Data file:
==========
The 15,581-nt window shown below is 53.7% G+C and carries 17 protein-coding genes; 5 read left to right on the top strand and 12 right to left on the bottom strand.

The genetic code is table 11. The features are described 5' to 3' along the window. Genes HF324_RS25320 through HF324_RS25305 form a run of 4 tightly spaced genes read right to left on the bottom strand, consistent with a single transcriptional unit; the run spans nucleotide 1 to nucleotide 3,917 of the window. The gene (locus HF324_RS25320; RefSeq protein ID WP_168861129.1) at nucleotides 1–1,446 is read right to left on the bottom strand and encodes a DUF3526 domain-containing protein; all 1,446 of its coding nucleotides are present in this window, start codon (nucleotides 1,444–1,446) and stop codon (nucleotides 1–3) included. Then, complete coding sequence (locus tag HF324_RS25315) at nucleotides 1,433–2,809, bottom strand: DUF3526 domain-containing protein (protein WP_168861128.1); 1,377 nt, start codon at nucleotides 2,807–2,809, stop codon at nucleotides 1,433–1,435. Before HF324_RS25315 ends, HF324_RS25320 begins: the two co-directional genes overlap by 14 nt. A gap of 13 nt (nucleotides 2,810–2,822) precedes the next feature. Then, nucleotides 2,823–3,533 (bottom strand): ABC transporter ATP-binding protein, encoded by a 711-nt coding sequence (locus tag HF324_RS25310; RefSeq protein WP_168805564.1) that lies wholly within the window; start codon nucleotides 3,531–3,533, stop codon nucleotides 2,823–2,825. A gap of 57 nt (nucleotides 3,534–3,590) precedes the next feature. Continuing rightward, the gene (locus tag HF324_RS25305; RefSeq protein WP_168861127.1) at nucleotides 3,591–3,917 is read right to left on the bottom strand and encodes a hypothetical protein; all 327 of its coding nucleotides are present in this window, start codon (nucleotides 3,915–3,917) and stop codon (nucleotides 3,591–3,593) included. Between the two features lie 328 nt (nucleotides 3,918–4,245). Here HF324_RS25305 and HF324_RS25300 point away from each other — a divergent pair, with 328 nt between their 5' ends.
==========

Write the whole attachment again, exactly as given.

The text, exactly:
The 15,581-nt window shown below is 53.7% G+C and carries 17 protein-coding genes; 5 read left to right on the top strand and 12 right to left on the bottom strand.

The genetic code is table 11. The features are described 5' to 3' along the window. Genes HF324_RS25320 through HF324_RS25305 form a run of 4 tightly spaced genes read right to left on the bottom strand, consistent with a single transcriptional unit; the run spans nucleotide 1 to nucleotide 3,917 of the window. The gene (locus HF324_RS25320; RefSeq protein ID WP_168861129.1) at nucleotides 1–1,446 is read right to left on the bottom strand and encodes a DUF3526 domain-containing protein; all 1,446 of its coding nucleotides are present in this window, start codon (nucleotides 1,444–1,446) and stop codon (nucleotides 1–3) included. Then, complete coding sequence (locus tag HF324_RS25315) at nucleotides 1,433–2,809, bottom strand: DUF3526 domain-containing protein (protein WP_168861128.1); 1,377 nt, start codon at nucleotides 2,807–2,809, stop codon at nucleotides 1,433–1,435. Before HF324_RS25315 ends, HF324_RS25320 begins: the two co-directional genes overlap by 14 nt. A gap of 13 nt (nucleotides 2,810–2,822) precedes the next feature. Then, nucleotides 2,823–3,533 (bottom strand): ABC transporter ATP-binding protein, encoded by a 711-nt coding sequence (locus tag HF324_RS25310; RefSeq protein WP_168805564.1) that lies wholly within the window; start codon nucleotides 3,531–3,533, stop codon nucleotides 2,823–2,825. A gap of 57 nt (nucleotides 3,534–3,590) precedes the next feature. Continuing rightward, the gene (locus tag HF324_RS25305; RefSeq protein WP_168861127.1) at nucleotides 3,591–3,917 is read right to left on the bottom strand and encodes a hypothetical protein; all 327 of its coding nucleotides are present in this window, start codon (nucleotides 3,915–3,917) and stop codon (nucleotides 3,591–3,593) included. Between the two features lie 328 nt (nucleotides 3,918–4,245). Here HF324_RS25305 and HF324_RS25300 point away from each other — a divergent pair, with 328 nt between their 5' ends.